Understanding the Foundational Principles on which IT Certification Rests
OK, I admit it: I'm of the generation that devoured Robert Pirsig's thought-provoking road journal-slash-metaphysical discourse Zen and the Art of Motorcycle Maintenance with both gusto and relish. I sometimes find myself thinking of his riff on what he calls the "full-scale formal scientific method" that's sometimes necessary when solving serious problems.
As Pirsig himself observes, this all-out, no-holds-barred form of investigation is seldom truly necessary. But sometimes, it is. And today, having also just read my old friend and former collaborator Emmet Dulaney's Certification Magazine article Is Your Certification Certified?, I found his story, and my own recent musings, brought me back to Pirsig's soliloquy on the scientific method.
What Makes a Certification Rigorous?
I'll refer you to Emmett's story for more details, relevant standards (and standard bodies), and more. For my own part, let me lay out a case for rigorous certification as a way of tackling some subject matter designed to be of import and use in the workplace.
Among other things, this requires diligent research into a number of topics to figure out what needs to go into a certification, as well as a set of measurements and evaluations that determines which exam questions work, and which ones don't. The scientific method plays an important role across the board here.
All along the way we're looking at what's out there in the world, and trying our best to make sure that the understanding we create to model and serve that world has definite, if not empirically measurable, relevance to what's going on.
First, There Must Be an Established Need
Vendor-specific and vendor-neutral certifications start from opposite ends of the needs spectrum. Vendors need to provide training, support, and useful transfer of skills and knowledge to third-party professionals so they can sell more stuff. Vendor-neutral organizations usually coalesce around special or general interests, and wish to serve their target communities with useful ways to understand and extract value from the tools and technologies they stand behind.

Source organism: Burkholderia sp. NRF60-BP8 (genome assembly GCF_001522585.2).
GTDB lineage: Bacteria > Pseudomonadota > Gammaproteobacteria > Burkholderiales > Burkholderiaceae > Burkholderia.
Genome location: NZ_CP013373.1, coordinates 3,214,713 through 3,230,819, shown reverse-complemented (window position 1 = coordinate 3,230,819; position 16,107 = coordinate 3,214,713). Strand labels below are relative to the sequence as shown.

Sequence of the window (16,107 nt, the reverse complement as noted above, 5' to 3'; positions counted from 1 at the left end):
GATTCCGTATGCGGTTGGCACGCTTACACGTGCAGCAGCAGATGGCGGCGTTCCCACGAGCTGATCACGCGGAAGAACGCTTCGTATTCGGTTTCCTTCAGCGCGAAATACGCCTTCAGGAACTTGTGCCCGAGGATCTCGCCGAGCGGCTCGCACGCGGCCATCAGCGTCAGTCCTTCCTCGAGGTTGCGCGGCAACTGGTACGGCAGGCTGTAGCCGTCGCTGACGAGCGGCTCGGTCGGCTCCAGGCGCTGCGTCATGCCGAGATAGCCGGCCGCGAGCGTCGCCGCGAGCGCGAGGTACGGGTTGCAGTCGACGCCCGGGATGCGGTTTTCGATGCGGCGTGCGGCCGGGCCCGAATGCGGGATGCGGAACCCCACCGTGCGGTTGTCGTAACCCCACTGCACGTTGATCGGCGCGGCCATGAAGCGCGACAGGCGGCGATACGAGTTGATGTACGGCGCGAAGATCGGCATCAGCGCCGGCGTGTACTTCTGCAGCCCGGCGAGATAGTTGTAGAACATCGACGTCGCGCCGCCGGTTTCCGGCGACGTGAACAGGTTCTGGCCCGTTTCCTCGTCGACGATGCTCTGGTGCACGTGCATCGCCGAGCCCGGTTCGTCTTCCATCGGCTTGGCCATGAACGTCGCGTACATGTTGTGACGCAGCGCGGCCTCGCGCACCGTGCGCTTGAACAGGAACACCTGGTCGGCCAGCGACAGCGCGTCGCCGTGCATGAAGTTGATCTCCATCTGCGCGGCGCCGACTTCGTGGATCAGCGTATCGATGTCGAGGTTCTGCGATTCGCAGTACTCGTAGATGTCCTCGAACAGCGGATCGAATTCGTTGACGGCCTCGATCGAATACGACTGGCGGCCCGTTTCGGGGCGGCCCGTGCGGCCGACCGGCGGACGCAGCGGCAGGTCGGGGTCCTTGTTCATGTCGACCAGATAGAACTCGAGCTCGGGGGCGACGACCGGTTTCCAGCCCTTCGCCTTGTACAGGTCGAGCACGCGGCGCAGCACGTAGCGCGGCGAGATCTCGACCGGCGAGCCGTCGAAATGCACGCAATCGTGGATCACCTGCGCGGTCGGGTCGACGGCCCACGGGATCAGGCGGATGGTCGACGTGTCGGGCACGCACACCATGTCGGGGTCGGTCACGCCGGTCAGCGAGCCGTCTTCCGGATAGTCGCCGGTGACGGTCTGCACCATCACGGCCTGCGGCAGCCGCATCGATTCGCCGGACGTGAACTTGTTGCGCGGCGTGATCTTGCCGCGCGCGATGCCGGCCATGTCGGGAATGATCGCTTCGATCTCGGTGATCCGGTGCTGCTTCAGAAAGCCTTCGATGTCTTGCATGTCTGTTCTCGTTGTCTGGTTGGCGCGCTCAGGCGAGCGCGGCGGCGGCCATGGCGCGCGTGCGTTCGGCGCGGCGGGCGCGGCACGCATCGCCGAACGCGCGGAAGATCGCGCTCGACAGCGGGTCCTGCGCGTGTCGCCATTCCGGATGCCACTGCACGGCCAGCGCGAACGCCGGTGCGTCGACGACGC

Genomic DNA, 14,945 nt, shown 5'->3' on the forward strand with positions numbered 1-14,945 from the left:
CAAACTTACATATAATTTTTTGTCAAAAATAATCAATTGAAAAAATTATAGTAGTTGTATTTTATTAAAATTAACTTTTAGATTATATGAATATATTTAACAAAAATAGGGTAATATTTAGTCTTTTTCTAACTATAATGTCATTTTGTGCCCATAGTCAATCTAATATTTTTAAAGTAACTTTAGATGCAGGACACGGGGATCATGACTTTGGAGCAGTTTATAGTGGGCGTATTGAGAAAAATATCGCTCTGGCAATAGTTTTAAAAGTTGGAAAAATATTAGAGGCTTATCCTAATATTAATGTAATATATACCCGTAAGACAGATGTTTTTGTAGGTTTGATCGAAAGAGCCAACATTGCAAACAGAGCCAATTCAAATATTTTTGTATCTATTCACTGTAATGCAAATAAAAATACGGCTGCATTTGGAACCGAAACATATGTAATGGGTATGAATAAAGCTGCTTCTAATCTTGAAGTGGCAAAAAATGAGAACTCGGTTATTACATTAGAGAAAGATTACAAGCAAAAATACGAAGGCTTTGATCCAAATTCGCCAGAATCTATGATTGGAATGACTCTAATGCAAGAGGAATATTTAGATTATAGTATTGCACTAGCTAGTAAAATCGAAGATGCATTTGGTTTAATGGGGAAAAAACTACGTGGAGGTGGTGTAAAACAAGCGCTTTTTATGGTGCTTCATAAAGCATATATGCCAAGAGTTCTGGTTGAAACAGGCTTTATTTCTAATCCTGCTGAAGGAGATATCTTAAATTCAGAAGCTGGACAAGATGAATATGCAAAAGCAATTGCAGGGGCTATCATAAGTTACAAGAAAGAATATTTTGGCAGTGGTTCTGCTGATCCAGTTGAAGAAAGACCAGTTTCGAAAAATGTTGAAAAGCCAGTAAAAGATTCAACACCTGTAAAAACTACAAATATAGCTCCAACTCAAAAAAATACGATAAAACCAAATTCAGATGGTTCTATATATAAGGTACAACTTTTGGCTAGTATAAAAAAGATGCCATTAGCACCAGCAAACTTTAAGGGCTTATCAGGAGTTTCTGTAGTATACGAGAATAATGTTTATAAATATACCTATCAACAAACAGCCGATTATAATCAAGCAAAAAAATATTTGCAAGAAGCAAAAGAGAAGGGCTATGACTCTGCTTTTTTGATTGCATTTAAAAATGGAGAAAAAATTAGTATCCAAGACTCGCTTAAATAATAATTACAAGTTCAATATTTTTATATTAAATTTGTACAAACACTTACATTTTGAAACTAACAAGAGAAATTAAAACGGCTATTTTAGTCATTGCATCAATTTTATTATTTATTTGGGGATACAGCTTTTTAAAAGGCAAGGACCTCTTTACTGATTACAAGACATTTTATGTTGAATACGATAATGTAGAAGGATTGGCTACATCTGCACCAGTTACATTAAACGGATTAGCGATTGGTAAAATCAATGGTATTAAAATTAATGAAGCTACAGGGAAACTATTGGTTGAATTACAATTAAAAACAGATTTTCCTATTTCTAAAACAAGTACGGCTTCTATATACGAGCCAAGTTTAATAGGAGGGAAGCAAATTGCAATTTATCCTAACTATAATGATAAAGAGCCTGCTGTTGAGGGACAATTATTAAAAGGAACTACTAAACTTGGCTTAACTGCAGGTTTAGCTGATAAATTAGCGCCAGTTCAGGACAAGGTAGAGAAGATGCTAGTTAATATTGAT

Either way, this quickly gets down to a detailed investigation into specific job roles, and the tasks that the people who fill them must know how to handle. That's why this part of the cert exercise if often called "job task analysis."
JTA involves recruiting so-called SMEs (subject matter experts — people who excel at the job or jobs that are the focus, and the tasks that such job holders must know, understand and be able to execute quickly and well). It also involves observing people who do those jobs and creating an inventory of the tasks they are asked to fulfill while doing them.
This involves a certain amount of "reverse knowledge engineering," as in, "Let's figure out what a person should know and be able to do in order to fulfil task X." Unpacking this can be an interesting and time-consuming proposition. Ultimately, however, it's what drives things in terms of selecting tasks, topics, background concepts and best practices, and all the other stuff that goes into completing some task, and completing it well.